I’ve decided to start typing up some of the scenes of everyday life at Paris 8 that made it into my fieldnotes. Here’s one encounter.
It’s the 1st of December, 2009. I’m having coffee with a young man who is my classmate in a class on The Symptom (le symptôme). I think his name is K., but am not sure. He has dark, long hair, a prematurely tired face, a short body, a set of metal crutches and a handicapped leg that dangles.
He is in trouble, he says. He says he doesn’t get what is going on in any of his seven classes. He isn’t sure what he is going to do when midterms come [les partiels].
We talk about the relationship between the department’s pedagogy and its politics. It’s unclear what the relationship is, we agree. But, he adds, one little link [un petit lien] comes in the form of the relations between professors and students. Our teacher in the symptom, for instance, is a lot closer to her students than a traditional teacher would be. But nevertheless: he doesn’t know her name. He doesn’t know any of his professors’ names, he says. He’s only there for the ideas, he says.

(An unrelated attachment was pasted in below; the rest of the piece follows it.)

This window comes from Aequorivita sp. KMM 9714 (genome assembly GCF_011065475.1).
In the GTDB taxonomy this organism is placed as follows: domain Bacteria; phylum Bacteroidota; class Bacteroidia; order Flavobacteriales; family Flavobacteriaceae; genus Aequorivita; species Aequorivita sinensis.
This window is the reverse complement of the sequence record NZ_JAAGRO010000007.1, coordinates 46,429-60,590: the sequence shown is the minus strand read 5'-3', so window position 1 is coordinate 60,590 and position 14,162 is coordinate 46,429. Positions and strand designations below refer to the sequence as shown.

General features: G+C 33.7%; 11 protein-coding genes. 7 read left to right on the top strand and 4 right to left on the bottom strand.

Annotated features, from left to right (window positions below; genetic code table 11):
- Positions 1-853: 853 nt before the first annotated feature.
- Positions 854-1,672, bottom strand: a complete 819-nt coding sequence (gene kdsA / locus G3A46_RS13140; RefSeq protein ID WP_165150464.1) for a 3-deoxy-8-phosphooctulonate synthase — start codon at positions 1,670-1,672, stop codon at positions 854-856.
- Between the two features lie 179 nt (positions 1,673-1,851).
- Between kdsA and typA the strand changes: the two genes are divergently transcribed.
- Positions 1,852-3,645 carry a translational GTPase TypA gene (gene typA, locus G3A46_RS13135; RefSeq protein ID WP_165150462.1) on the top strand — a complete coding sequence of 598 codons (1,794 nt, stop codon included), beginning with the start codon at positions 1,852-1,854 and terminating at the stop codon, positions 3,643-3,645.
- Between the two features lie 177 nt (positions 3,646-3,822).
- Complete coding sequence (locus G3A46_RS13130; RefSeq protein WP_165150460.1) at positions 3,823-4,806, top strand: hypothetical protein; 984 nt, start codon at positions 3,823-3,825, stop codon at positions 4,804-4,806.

K. would leave Paris 8 after that school year, going back to Toulouse where he was from. He had been living in Paris in a cheap apartment, but had never been happy there, hadn’t made a lot of friends, he would tell me, resignedly.
K. was himself a symptom. Of something. His alienation, we might too readily suggest, was the social and subjective product of low status, youth, lack of Parisian social networks, and non-membership in the philosophical nobility, with its characteristic forms of language. He really believed in the intrinsic value of philosophical ideas that Paris-8 offered, but by his own account, couldn’t make sense of them.